Witch Hazel Seed Dispersion at Bullet Speed Could Inspire


Witch Hazel Seed Dispersion at Bullet Speed Could Inspire Robotics, Researchers Say

(Photo : Laura Ockel / Unsplash)
Witch hazel disperses seeds at bullet speed, according to the research that could inspire robotics.

According to researchers, the way witch hazel disperses its seeds-at bullet speed-could have a significant impact on the development of robotics in the future.

Bullet Speed Seed Dispersal

The physics underlying witch hazel plants’ capacity to shoot seeds into the air with incredible velocity has recently been explained by a Duke University study.

The scientists found that because of the spring-loaded mechanism in their fruits, members of the witch hazel family can launch larger seeds just as quickly as lighter ones.

Under the direction of senior author Sheila Patek and graduate student Justin Jorge, the study investigated the realm of plant biomechanics using rigorous measurements and high-speed video recordings.

The witch hazel, which is frequently found in forests, is well-known for its fragrant bush and crinkly, ribbon-like petals on its flowers.

Jorge claims that because of the powerful firepower of its fruits, it is more equivalent to a howitzer, or a small gun.

Witch hazels’ woody seed capsules burst open when they are ready to release their seeds. As pressure rises, the seeds eventually burst out like rifle bullets, traveling 30 feet per second in just half a millisecond.

This explosive seed dispersion occurs so quickly that it is nearly impossible to photograph. Jorge claims that blinking will prevent the spectator from seeing the dispersal.

View From a 100,000 Frames Per Second

The phenomenon was captured by the research team using a high-speed video camera that can record at 100,000 frames per second.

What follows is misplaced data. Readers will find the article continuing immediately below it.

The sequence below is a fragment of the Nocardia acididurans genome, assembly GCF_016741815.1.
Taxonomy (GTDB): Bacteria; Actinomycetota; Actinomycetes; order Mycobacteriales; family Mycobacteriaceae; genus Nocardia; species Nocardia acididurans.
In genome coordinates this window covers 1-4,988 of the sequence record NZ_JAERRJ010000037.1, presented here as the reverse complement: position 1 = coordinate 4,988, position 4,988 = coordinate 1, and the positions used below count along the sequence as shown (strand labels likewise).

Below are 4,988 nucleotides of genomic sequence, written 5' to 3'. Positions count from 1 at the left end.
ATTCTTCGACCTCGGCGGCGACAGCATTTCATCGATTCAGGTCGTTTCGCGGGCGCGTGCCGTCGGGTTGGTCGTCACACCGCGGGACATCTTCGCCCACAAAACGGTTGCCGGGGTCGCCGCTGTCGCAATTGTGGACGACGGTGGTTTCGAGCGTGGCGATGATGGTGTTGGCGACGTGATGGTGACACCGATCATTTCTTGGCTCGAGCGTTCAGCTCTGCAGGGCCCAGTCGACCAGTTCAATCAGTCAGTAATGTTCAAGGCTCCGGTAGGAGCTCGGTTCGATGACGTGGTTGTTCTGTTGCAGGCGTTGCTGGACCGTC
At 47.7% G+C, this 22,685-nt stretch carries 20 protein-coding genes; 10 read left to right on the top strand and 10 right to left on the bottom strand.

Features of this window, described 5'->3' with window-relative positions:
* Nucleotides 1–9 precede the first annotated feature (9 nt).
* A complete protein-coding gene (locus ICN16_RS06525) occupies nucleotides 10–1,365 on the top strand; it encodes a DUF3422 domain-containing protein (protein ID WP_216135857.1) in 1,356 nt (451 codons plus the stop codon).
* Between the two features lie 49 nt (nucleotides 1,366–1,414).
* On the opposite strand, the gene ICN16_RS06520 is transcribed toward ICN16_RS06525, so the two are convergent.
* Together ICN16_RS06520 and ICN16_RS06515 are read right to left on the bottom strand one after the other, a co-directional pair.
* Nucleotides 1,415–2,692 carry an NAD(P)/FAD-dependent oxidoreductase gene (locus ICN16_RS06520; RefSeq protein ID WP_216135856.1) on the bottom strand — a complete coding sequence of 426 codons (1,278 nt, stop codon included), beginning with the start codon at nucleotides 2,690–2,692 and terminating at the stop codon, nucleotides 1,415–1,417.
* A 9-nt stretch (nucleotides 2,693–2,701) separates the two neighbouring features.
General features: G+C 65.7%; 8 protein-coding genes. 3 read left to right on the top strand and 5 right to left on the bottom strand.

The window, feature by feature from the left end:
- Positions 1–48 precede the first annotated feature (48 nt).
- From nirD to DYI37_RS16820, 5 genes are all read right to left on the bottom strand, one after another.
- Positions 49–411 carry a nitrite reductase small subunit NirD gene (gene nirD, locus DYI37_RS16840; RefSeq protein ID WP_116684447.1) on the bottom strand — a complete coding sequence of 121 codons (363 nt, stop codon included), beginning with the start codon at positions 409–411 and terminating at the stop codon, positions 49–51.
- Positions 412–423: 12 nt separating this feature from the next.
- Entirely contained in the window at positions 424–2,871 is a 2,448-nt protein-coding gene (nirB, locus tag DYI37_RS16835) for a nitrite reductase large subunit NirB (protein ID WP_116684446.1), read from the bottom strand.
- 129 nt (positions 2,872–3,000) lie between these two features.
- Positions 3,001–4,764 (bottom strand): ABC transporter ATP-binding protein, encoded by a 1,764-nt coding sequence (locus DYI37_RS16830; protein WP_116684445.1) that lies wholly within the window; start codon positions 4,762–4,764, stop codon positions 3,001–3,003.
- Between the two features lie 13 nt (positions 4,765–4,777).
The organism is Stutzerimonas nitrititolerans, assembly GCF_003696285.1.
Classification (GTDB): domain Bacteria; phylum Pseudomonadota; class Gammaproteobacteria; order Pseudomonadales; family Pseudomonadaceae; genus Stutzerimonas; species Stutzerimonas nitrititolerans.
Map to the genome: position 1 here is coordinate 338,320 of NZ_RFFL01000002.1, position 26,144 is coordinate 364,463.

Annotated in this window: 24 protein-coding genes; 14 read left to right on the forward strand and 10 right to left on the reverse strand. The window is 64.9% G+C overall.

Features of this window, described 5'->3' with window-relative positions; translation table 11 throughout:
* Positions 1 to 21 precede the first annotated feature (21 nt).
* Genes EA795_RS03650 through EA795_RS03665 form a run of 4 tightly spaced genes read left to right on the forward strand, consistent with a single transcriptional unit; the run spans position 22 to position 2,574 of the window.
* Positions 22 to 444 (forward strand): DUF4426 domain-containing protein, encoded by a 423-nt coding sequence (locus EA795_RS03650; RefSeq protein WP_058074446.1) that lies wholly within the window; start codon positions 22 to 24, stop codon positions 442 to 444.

Three distinct witch hazel species were located in Duke Gardens, otherwise known as the Duke Forest, and the researchers collected their fruits.

The weight of the collected seeds varied; the lightest weighed only 15 milligrams, which is less than a grain of rice, whereas others were ten times more substantial.

What the scientists found

Unexpectedly, the witch hazels could throw the heavier seeds at the same speed as the lesser ones.

Jorge and his crew discovered that the launch velocities were all rather similar. He certainly did not anticipate this, given the order level of discrepancies in seed masses.

Also Read: Rare Purple Clover: Good for the Soil, Animals, and Human Body 

Spring Mechanisms in Flowers

The spring-loaded ejection of the fruit capsule was found to be the key to the seed’s velocity by the researchers.

The three species that were the subject of the investigation all used the same mechanism to propel their seeds.

The fruit capsule dries up and warps before the seeds are released. The woody fruit capsule’s walls ultimately compress, discharging the seed into the air.

The witch hazel uses springs to exert the force needed to propel an object that is heavier at the same speed as a lighter one.

By observing the effort required to wedge the grains back into place, the researchers calculated the elastic potential energy contained in the seed capsule’s spring-like structure.

They discovered that witch hazel species with larger, more elastic capsules also had heavier seed types.

Jorge intends to carry out additional research by determining the forces that affect witch hazel seeds as they zip through the air and how far they can go.

In addition to shedding light on the amazing adaptations of the witch hazel, this work advances knowledge of the processes involved in seed dispersal throughout the plant kingdom.

According to the experts, some of the things we can learn from nature will help us create better robot designs.

Jorge noted that initially, it is necessary to comprehend how these biological springs function to see if there are any advantages to using these forms to enhance the design of fabricated springs, for instance, those used in smaller jumping robots.

Related Article: Hydrangea Color Could Be Modified Through Soil Quality, Expert Explains 

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